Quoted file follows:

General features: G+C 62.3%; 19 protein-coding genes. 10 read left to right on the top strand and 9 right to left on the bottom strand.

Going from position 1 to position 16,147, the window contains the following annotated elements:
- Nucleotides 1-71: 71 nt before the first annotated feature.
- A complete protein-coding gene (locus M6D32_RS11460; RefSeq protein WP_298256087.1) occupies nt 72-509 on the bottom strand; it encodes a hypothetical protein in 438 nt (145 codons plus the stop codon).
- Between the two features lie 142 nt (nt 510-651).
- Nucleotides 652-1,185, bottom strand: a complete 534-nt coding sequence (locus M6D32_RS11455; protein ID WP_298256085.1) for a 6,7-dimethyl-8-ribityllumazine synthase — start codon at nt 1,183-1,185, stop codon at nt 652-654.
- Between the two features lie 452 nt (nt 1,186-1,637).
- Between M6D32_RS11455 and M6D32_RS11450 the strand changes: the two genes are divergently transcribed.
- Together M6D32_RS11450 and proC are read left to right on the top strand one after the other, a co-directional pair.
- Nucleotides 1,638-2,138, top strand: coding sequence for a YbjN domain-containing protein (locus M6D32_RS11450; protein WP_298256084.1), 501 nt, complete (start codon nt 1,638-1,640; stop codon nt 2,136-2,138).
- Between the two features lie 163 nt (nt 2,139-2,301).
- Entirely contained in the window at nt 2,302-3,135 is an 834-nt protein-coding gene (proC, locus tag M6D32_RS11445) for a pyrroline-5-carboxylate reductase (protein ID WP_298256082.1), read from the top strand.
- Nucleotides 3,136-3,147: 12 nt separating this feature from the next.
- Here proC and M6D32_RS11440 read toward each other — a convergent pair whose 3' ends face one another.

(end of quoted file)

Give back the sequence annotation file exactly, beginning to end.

General features: G+C 62.3%; 19 protein-coding genes. 10 read left to right on the top strand and 9 right to left on the bottom strand.

Going from position 1 to position 16,147, the window contains the following annotated elements:
- Nucleotides 1-71: 71 nt before the first annotated feature.
- A complete protein-coding gene (locus M6D32_RS11460; RefSeq protein WP_298256087.1) occupies nt 72-509 on the bottom strand; it encodes a hypothetical protein in 438 nt (145 codons plus the stop codon).
- Between the two features lie 142 nt (nt 510-651).
- Nucleotides 652-1,185, bottom strand: a complete 534-nt coding sequence (locus M6D32_RS11455; protein ID WP_298256085.1) for a 6,7-dimethyl-8-ribityllumazine synthase — start codon at nt 1,183-1,185, stop codon at nt 652-654.
- Between the two features lie 452 nt (nt 1,186-1,637).
- Between M6D32_RS11455 and M6D32_RS11450 the strand changes: the two genes are divergently transcribed.
- Together M6D32_RS11450 and proC are read left to right on the top strand one after the other, a co-directional pair.
- Nucleotides 1,638-2,138, top strand: coding sequence for a YbjN domain-containing protein (locus M6D32_RS11450; protein WP_298256084.1), 501 nt, complete (start codon nt 1,638-1,640; stop codon nt 2,136-2,138).
- Between the two features lie 163 nt (nt 2,139-2,301).
- Entirely contained in the window at nt 2,302-3,135 is an 834-nt protein-coding gene (proC, locus tag M6D32_RS11445) for a pyrroline-5-carboxylate reductase (protein ID WP_298256082.1), read from the top strand.
- Nucleotides 3,136-3,147: 12 nt separating this feature from the next.
- Here proC and M6D32_RS11440 read toward each other — a convergent pair whose 3' ends face one another.